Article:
Feb 03, 2023
3 min read

The 6 Most Popular Forms of Money Laundering in Casinos

This article explains how criminals abuse casinos for money laundering purposes.

Gambling can be a haven for money laundering. And if casinos fail to detect it, they can face penalties and have their license revoked. The hottest scandal of the moment has to do with the Star Entertainment Group in Australia, which was fined $62 million dollars for failing to stop money laundering at its Sydney casino.

Casinos have a long way to go when it comes to confronting money laundering. The most important step is to implement an efficient Customer Due Diligence (CDD) check. But this alone isn’t enough. Casinos need to learn how to notice suspicious behavior and what the most popular laundering schemes are. 

In this article, we go over the six most popular types of money laundering in casinos.

Money laundering in casinos

Both online and on-premises casinos are often abused by criminals to launder dirty money. The Financial Action Task Force (FATF) identifies nine potential vulnerabilities that casinos might have in terms of money laundering. They include: 

  • Cash payments
  • Receiving proceeds of a crime
  • Prepaid cards
  • Deposit accounts
  • Transferring money between customers
  • Multiple accounts
  • Multiple operators
  • Identity fraud
  • Third parties

Money laundering statistics

Money laundering can take up different forms at casinos. Below are some of the key examples: 

Cash-in, cash-out

This is the simplest, most typical method of laundering money at a casino. A criminal simply exchanges their money for playing chips and then converts them back into cash. This way, dirty money can get mistaken for money won at a casino. Some players may even divide money into several different betting accounts, which will make them appear less suspicious. However, the simplicity of this approach also means that it’s easily detected by the authorities. For example, in 2013, a professional gambler was charged with almost $500,000 in illegal financial transactions, which were made through the good-old cash-in, cash-out scheme.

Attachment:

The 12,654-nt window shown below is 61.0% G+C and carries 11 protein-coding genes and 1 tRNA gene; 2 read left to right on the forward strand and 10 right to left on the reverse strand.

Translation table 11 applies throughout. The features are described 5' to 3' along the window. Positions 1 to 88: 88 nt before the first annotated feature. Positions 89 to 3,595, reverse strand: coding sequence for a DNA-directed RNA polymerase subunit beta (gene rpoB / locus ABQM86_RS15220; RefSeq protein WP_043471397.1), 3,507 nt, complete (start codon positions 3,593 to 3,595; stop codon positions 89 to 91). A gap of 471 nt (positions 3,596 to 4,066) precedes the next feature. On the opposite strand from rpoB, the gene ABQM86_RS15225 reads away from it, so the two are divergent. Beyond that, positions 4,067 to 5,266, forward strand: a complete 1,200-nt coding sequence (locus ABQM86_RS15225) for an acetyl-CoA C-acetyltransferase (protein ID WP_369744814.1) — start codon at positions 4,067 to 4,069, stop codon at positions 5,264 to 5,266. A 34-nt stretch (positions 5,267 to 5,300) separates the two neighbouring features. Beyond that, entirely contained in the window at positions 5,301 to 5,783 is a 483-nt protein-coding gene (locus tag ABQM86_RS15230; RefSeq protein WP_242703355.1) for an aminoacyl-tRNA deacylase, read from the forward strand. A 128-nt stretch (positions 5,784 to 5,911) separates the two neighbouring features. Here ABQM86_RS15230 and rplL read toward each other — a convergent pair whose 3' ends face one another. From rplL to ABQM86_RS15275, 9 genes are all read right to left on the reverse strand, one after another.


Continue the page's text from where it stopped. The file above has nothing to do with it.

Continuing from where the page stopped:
Collusion between players

This strategy requires one player to ‘lose’ all their dirty money to another player, who they’re in collusion with.

The Vancouver Model

Between 2008 and 2018, casinos in Vancouver were used to launder large sums of money from China. Since Chinese citizens are restricted from bringing more than $50,000 out of their country, criminal groups in Vancouver offered them a workaround. Instead, they could wire a large sum of money to the Chinese bank account of a Vancouver-based crime syndicate, and receive cash in exchange upon arrival to Vancouver. The visitors could then take this cash to a Vancouver casino, make a few small bets, and then withdraw it as “winnings”—cleaned of its illegal source. 

Buying someone else’s chips

People can try to clean their money offering to purchase casino chips from gamblers at a favorable price. Sometimes, these criminals can even pay off a player’s debt, expecting to get repayments in the form of chips later. 

Abusing gambling accounts

Some players can simply use their gambling accounts as a replacement for traditional banks. To do this, both the seller and the buyer conspire to transfer money between their respective gambling accounts under the guise of ‘winnings.’ 

Combining gambling and non-gambling methods

More advanced criminals further conceal traces of money laundered through casinos by involving virtual assets (cryptocurrencies, NFTs) or property purchases. By doing this, criminals attempt to confuse the authorities by obscuring the origin of the funds. Sumsub has already written about money laundering in art and vehicle sales. You can read them to learn more about different types of assets used to launder money.

Red Flags

The FATF provides a list of red flags that companies should watch out for, including:

  • Transactions inconsistent with the customer’s profile